50.0 MB (1.1 MB compressed)
4887 x 3577 pixels
41.4 x 30.2 cm ⏐ 16.3 x 11.9 in (300dpi)
NATURAL HISTORY MUSEUM, LONDON / SCIENCE PHOTO LIBRARY NATURAL HISTORY MUSEUM, LONDON / SCIENCE PHOTO LIBRARY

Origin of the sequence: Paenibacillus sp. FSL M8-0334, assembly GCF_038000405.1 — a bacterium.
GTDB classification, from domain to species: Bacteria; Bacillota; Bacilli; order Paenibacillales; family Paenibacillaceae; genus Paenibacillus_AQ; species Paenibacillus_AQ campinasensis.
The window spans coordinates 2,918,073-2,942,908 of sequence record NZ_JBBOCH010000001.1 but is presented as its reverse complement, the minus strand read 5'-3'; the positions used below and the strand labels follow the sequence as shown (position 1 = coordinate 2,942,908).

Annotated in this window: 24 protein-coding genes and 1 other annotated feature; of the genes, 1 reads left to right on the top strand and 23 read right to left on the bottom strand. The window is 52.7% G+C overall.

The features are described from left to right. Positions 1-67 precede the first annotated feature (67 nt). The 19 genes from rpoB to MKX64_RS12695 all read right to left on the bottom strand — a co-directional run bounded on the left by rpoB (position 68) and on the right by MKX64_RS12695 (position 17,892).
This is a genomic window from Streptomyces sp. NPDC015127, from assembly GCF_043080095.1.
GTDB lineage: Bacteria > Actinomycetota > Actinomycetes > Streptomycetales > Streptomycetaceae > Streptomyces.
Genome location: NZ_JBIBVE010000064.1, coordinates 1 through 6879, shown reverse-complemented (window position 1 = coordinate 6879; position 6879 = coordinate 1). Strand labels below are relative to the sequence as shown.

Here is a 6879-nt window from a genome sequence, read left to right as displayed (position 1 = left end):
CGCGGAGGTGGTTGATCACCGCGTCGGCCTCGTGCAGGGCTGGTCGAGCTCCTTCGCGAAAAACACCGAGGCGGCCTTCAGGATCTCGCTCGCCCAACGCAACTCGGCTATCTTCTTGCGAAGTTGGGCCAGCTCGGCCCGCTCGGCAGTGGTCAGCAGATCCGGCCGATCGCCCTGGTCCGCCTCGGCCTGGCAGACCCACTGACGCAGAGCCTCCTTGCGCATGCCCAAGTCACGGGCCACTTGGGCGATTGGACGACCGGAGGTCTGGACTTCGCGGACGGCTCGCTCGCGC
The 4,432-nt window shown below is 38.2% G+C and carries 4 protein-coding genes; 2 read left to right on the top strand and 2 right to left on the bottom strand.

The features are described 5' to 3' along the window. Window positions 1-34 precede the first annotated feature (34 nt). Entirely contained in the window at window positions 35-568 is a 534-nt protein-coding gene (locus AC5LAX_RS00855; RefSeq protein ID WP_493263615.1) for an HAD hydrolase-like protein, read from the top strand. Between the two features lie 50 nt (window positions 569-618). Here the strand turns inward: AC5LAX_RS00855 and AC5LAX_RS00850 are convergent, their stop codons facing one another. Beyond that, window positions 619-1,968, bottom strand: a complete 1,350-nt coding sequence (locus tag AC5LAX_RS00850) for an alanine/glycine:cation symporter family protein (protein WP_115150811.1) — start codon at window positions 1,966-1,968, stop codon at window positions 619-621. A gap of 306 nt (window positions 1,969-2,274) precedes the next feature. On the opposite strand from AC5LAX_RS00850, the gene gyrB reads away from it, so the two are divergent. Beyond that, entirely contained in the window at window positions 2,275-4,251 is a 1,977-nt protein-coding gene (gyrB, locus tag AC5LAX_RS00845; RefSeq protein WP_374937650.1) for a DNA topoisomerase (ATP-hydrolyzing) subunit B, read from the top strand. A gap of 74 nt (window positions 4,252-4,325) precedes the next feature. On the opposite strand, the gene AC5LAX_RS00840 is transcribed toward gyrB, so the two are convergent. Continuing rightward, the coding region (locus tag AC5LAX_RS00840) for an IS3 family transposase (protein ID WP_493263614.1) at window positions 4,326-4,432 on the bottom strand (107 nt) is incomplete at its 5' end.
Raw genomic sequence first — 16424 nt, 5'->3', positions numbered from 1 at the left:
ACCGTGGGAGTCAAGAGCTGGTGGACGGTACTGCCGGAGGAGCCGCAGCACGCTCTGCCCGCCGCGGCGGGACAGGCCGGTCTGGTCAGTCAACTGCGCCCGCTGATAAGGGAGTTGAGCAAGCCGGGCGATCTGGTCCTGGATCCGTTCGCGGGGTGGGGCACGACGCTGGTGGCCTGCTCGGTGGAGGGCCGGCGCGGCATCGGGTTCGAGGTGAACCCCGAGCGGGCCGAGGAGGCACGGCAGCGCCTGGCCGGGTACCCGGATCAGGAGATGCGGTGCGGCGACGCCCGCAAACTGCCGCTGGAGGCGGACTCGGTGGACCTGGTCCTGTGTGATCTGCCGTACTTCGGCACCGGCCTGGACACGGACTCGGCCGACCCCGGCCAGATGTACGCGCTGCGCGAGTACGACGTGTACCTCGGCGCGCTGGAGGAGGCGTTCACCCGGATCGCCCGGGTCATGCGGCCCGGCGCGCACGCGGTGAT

Nostroceras ammonite, fossil specimen. Ammonites, now extinct, were marine invertebrate cephalopod molluscs, usually with a spiral shell. Most were less than 20 centimetres across. Ammonites first appear in the fossil record around 400 million years ago and became extinct at the end of the Cretaceous Period 65 million years ago. Nostroceras is a type of loosely coiled ammonite that was was common in the Late Cretaceous (100 to 65 million years ago). This specimen was found in Germany.
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